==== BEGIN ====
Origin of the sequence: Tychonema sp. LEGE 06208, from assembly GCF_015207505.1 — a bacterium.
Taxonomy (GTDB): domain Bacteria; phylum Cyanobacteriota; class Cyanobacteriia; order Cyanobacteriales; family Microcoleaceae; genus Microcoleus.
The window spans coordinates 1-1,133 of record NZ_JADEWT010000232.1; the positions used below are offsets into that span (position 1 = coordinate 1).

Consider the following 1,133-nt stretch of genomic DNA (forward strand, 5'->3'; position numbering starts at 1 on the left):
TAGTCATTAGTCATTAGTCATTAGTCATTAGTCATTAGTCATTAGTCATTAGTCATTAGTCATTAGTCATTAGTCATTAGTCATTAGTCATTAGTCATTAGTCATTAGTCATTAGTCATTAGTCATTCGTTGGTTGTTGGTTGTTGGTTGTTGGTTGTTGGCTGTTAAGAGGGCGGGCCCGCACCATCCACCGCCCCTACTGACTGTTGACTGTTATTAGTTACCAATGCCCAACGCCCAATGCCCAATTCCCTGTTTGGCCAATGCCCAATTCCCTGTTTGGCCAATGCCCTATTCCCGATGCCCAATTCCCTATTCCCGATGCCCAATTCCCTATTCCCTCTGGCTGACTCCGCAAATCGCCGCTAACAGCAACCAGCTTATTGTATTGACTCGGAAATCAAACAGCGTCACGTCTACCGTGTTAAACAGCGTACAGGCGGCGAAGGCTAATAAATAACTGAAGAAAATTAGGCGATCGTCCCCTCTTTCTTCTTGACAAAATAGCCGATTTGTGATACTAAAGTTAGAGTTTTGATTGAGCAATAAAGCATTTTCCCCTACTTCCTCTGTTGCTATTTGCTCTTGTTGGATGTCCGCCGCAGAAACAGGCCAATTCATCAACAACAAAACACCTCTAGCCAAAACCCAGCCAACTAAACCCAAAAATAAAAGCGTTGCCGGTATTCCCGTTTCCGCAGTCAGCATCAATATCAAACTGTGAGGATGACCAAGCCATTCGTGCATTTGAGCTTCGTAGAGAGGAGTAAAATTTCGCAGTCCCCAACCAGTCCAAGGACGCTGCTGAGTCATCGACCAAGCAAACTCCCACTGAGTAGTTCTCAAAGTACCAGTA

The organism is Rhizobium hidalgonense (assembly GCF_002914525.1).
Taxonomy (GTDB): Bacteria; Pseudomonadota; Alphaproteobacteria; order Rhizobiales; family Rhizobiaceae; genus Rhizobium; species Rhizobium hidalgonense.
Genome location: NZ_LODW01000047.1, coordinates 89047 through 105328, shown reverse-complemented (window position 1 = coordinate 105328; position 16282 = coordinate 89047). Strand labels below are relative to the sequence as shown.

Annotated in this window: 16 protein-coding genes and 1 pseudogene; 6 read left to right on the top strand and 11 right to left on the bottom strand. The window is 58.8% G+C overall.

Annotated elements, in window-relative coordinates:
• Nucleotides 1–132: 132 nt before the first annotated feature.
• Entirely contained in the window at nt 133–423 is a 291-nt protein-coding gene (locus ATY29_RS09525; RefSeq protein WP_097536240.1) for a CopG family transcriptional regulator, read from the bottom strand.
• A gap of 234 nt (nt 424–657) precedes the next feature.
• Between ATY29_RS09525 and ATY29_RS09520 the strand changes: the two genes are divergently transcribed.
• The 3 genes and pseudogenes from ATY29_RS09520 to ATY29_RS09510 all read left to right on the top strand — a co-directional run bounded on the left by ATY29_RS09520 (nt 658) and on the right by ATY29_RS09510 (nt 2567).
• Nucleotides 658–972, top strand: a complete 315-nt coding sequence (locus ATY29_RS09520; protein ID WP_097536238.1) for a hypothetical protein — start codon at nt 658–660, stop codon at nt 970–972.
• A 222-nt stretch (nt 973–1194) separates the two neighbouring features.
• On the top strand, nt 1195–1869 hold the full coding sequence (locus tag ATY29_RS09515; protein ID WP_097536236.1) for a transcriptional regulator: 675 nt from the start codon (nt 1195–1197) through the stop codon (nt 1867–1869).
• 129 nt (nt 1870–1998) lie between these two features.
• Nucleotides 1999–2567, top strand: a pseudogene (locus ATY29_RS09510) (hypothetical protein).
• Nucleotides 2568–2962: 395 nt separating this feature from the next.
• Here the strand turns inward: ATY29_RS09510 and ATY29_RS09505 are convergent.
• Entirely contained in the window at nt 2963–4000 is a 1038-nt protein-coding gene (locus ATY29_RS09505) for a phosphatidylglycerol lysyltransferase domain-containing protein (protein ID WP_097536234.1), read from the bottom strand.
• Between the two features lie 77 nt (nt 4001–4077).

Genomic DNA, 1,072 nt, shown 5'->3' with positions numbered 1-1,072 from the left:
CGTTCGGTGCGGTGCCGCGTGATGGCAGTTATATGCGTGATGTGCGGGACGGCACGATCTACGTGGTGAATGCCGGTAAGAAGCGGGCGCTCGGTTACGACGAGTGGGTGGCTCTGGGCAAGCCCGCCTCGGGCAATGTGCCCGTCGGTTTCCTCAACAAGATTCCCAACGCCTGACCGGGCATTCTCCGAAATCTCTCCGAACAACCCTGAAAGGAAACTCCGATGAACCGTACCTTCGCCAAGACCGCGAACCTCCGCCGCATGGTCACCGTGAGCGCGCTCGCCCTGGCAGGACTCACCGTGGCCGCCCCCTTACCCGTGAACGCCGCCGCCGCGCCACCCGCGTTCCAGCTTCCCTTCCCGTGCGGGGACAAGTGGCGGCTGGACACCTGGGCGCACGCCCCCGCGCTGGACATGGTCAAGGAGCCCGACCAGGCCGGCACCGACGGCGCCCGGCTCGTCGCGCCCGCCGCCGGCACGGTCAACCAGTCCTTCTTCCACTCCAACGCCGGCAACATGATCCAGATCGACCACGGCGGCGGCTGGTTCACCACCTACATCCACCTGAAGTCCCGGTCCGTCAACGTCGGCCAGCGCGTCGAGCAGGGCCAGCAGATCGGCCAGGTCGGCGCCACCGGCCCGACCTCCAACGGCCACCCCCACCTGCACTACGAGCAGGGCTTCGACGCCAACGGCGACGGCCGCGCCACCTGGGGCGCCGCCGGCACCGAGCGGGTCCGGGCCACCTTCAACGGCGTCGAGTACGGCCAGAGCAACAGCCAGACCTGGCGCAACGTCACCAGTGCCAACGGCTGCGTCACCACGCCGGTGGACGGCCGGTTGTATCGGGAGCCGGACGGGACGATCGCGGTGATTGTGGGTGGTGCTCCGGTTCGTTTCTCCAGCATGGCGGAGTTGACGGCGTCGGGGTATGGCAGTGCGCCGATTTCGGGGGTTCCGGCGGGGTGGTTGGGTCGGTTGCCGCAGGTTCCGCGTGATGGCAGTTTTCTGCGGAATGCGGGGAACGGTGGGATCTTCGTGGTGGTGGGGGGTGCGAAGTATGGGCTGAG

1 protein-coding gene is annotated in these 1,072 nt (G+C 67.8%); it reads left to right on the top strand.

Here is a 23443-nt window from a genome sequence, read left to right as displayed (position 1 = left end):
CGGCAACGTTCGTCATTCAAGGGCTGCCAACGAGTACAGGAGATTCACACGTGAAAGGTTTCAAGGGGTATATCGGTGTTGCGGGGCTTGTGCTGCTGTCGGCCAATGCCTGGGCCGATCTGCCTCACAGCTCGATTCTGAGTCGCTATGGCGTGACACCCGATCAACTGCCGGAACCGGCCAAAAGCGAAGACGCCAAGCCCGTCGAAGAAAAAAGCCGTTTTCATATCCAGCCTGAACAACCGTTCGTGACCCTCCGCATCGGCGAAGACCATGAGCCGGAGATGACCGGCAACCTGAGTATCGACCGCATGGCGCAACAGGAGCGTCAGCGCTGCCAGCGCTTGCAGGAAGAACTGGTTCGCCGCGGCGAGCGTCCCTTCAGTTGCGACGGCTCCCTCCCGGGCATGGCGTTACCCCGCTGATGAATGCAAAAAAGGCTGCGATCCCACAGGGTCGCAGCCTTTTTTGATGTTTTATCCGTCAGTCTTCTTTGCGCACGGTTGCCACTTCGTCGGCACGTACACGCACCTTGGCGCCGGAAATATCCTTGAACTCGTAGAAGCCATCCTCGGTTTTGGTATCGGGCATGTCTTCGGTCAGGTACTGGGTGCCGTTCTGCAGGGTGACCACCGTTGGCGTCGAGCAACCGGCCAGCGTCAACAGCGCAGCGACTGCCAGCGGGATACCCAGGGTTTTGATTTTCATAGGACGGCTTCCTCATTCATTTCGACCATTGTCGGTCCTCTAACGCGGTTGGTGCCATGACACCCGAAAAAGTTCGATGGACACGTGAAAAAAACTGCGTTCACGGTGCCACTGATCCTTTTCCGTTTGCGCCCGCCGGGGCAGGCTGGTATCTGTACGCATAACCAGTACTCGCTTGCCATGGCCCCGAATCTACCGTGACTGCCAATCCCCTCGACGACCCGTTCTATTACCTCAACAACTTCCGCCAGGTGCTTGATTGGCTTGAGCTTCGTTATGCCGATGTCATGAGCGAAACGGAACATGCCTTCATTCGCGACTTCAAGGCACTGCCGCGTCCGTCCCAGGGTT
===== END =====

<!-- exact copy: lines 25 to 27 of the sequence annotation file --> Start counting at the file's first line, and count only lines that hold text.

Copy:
Genomic DNA, 1,072 nt, shown 5'->3' with positions numbered 1-1,072 from the left:
CGTTCGGTGCGGTGCCGCGTGATGGCAGTTATATGCGTGATGTGCGGGACGGCACGATCTACGTGGTGAATGCCGGTAAGAAGCGGGCGCTCGGTTACGACGAGTGGGTGGCTCTGGGCAAGCCCGCCTCGGGCAATGTGCCCGTCGGTTTCCTCAACAAGATTCCCAACGCCTGACCGGGCATTCTCCGAAATCTCTCCGAACAACCCTGAAAGGAAACTCCGATGAACCGTACCTTCGCCAAGACCGCGAACCTCCGCCGCATGGTCACCGTGAGCGCGCTCGCCCTGGCAGGACTCACCGTGGCCGCCCCCTTACCCGTGAACGCCGCCGCCGCGCCACCCGCGTTCCAGCTTCCCTTCCCGTGCGGGGACAAGTGGCGGCTGGACACCTGGGCGCACGCCCCCGCGCTGGACATGGTCAAGGAGCCCGACCAGGCCGGCACCGACGGCGCCCGGCTCGTCGCGCCCGCCGCCGGCACGGTCAACCAGTCCTTCTTCCACTCCAACGCCGGCAACATGATCCAGATCGACCACGGCGGCGGCTGGTTCACCACCTACATCCACCTGAAGTCCCGGTCCGTCAACGTCGGCCAGCGCGTCGAGCAGGGCCAGCAGATCGGCCAGGTCGGCGCCACCGGCCCGACCTCCAACGGCCACCCCCACCTGCACTACGAGCAGGGCTTCGACGCCAACGGCGACGGCCGCGCCACCTGGGGCGCCGCCGGCACCGAGCGGGTCCGGGCCACCTTCAACGGCGTCGAGTACGGCCAGAGCAACAGCCAGACCTGGCGCAACGTCACCAGTGCCAACGGCTGCGTCACCACGCCGGTGGACGGCCGGTTGTATCGGGAGCCGGACGGGACGATCGCGGTGATTGTGGGTGGTGCTCCGGTTCGTTTCTCCAGCATGGCGGAGTTGACGGCGTCGGGGTATGGCAGTGCGCCGATTTCGGGGGTTCCGGCGGGGTGGTTGGGTCGGTTGCCGCAGGTTCCGCGTGATGGCAGTTTTCTGCGGAATGCGGGGAACGGTGGGATCTTCGTGGTGGTGGGGGGTGCGAAGTATGGGCTGAG

1 protein-coding gene is annotated in these 1,072 nt (G+C 67.8%); it reads left to right on the top strand.